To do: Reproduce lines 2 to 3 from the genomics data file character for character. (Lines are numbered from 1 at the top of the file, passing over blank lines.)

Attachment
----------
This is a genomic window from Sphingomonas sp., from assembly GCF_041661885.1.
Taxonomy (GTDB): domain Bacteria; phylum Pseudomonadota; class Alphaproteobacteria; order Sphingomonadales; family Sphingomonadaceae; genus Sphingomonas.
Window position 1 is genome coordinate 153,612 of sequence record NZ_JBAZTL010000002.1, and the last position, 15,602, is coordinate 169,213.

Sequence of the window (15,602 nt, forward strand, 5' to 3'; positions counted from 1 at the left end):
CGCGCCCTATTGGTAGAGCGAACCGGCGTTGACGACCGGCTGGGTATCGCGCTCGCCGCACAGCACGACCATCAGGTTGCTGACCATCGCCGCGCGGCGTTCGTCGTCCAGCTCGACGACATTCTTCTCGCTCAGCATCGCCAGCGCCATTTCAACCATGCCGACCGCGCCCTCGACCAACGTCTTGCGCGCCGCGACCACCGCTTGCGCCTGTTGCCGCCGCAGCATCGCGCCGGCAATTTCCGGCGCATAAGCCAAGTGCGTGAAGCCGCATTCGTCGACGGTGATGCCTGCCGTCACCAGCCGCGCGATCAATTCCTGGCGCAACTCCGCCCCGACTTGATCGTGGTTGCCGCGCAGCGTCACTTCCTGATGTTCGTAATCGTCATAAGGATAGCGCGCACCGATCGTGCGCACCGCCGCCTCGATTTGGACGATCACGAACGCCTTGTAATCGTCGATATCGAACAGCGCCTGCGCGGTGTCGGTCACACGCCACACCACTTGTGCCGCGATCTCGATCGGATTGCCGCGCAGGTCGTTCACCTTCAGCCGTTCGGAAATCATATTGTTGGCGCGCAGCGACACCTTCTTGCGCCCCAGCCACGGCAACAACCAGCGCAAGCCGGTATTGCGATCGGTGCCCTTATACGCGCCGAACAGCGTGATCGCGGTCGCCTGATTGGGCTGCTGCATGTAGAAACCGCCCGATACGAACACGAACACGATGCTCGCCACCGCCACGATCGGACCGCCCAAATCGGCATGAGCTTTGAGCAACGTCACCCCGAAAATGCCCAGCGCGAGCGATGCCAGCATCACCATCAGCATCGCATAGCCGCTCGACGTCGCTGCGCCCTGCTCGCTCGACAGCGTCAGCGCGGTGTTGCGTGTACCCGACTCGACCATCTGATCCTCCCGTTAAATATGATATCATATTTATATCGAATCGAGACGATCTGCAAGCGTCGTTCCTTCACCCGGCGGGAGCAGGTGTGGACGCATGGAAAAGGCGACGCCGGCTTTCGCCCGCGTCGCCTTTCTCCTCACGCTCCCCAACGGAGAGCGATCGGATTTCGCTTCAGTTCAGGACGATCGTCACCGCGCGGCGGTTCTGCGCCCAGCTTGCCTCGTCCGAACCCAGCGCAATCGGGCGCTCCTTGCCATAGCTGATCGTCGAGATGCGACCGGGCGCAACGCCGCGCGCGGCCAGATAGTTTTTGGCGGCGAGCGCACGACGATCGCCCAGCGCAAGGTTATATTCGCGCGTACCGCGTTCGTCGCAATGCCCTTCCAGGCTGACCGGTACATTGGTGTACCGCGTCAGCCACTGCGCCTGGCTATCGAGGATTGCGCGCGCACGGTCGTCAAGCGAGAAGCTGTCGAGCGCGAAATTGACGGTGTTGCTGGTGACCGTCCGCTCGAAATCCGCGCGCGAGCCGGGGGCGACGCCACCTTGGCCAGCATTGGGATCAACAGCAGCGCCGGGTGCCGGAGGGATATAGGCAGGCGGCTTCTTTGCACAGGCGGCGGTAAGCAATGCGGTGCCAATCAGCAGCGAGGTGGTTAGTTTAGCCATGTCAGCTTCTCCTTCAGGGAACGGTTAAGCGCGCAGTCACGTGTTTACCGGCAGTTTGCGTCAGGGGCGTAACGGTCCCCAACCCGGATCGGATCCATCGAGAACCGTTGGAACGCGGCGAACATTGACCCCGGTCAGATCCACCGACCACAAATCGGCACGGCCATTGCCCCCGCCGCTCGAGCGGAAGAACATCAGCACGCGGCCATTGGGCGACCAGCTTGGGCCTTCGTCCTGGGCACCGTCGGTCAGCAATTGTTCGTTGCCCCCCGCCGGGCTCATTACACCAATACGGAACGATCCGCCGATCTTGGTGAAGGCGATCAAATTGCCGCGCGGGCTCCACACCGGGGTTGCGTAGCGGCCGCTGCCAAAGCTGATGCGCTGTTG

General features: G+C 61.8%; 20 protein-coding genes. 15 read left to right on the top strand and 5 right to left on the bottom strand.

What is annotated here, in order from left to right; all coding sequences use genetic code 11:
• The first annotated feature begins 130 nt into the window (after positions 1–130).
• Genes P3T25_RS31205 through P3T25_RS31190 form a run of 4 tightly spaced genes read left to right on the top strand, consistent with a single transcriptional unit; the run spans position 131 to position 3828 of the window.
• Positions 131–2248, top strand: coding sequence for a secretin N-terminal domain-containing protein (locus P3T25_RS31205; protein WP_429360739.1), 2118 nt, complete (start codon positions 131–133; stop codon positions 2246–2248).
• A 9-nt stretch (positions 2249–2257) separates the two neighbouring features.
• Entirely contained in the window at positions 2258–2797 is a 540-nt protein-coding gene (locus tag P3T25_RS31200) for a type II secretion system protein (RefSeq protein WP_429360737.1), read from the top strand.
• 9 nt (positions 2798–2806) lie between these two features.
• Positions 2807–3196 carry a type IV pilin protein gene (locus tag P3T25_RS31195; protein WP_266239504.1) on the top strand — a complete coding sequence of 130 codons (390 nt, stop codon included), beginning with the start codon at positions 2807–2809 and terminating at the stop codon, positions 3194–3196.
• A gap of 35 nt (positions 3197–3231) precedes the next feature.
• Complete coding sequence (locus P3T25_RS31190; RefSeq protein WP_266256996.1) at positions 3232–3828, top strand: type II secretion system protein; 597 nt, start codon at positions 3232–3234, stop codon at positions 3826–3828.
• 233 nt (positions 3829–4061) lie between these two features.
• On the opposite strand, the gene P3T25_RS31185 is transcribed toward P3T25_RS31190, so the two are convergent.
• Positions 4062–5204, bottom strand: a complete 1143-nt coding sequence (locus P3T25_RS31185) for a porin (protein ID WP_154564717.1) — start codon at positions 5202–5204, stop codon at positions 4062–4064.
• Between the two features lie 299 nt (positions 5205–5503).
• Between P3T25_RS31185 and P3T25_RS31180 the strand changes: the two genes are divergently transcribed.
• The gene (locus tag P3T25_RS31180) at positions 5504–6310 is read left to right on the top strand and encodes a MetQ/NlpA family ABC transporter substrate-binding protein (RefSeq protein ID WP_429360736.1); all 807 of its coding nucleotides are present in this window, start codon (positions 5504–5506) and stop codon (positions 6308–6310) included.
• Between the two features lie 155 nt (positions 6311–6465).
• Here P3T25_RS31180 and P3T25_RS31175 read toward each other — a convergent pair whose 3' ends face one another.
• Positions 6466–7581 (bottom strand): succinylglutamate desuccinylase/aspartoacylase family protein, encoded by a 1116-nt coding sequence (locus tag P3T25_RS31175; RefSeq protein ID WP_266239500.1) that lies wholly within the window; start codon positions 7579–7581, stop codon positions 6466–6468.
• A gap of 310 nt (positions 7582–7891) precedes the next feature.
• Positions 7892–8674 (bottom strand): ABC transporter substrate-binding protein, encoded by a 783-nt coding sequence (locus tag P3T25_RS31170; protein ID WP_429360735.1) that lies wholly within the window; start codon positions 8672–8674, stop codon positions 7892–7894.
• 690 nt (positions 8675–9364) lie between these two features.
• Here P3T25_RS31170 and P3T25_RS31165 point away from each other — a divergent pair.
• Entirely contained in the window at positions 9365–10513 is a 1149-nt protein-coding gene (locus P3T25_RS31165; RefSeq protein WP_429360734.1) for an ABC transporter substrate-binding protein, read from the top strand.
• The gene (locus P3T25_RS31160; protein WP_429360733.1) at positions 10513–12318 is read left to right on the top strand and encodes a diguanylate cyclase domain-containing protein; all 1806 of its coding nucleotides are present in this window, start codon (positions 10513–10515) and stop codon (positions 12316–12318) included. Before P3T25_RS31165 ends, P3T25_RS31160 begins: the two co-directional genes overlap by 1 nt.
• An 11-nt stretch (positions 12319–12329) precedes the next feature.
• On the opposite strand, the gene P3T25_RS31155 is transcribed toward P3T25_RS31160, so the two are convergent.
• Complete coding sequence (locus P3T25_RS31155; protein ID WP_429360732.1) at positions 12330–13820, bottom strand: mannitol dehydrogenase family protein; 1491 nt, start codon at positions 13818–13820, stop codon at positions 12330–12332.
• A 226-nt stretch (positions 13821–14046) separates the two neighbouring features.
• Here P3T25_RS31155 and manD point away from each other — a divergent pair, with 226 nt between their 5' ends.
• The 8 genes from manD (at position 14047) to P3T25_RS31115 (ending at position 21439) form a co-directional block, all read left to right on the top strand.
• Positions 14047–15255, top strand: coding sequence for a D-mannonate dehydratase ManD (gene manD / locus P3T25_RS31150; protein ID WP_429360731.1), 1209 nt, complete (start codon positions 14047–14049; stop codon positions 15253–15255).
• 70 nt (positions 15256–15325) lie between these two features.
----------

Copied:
Taxonomy (GTDB): domain Bacteria; phylum Pseudomonadota; class Alphaproteobacteria; order Sphingomonadales; family Sphingomonadaceae; genus Sphingomonas.
Window position 1 is genome coordinate 153,612 of sequence record NZ_JBAZTL010000002.1, and the last position, 15,602, is coordinate 169,213.